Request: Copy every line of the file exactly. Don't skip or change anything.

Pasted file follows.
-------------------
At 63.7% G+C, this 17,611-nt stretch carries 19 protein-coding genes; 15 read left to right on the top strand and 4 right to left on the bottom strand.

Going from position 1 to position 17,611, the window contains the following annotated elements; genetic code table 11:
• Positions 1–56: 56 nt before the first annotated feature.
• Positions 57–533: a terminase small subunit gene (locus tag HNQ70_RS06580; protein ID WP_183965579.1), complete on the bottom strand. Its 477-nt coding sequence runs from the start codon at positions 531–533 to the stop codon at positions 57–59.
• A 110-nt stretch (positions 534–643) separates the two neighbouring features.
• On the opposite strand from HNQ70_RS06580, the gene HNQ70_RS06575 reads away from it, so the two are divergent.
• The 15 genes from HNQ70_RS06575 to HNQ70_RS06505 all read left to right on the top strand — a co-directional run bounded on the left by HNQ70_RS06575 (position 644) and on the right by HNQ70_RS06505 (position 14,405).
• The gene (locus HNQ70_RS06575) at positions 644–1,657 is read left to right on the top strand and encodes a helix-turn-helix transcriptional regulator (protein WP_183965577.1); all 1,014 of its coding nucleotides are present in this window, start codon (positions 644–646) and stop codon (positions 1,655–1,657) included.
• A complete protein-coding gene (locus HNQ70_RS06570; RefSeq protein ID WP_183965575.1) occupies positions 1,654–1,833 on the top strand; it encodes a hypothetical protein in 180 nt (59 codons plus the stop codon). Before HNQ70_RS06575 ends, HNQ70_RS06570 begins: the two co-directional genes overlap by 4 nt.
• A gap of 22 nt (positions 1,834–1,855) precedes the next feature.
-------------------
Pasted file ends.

At 63.7% G+C, this 17,611-nt stretch carries 19 protein-coding genes; 15 read left to right on the top strand and 4 right to left on the bottom strand.

Going from position 1 to position 17,611, the window contains the following annotated elements; genetic code table 11:
• Positions 1–56: 56 nt before the first annotated feature.
• Positions 57–533: a terminase small subunit gene (locus tag HNQ70_RS06580; protein ID WP_183965579.1), complete on the bottom strand. Its 477-nt coding sequence runs from the start codon at positions 531–533 to the stop codon at positions 57–59.
• A 110-nt stretch (positions 534–643) separates the two neighbouring features.
• On the opposite strand from HNQ70_RS06580, the gene HNQ70_RS06575 reads away from it, so the two are divergent.
• The 15 genes from HNQ70_RS06575 to HNQ70_RS06505 all read left to right on the top strand — a co-directional run bounded on the left by HNQ70_RS06575 (position 644) and on the right by HNQ70_RS06505 (position 14,405).
• The gene (locus HNQ70_RS06575) at positions 644–1,657 is read left to right on the top strand and encodes a helix-turn-helix transcriptional regulator (protein WP_183965577.1); all 1,014 of its coding nucleotides are present in this window, start codon (positions 644–646) and stop codon (positions 1,655–1,657) included.
• A complete protein-coding gene (locus HNQ70_RS06570; RefSeq protein ID WP_183965575.1) occupies positions 1,654–1,833 on the top strand; it encodes a hypothetical protein in 180 nt (59 codons plus the stop codon). Before HNQ70_RS06575 ends, HNQ70_RS06570 begins: the two co-directional genes overlap by 4 nt.
• A gap of 22 nt (positions 1,834–1,855) precedes the next feature.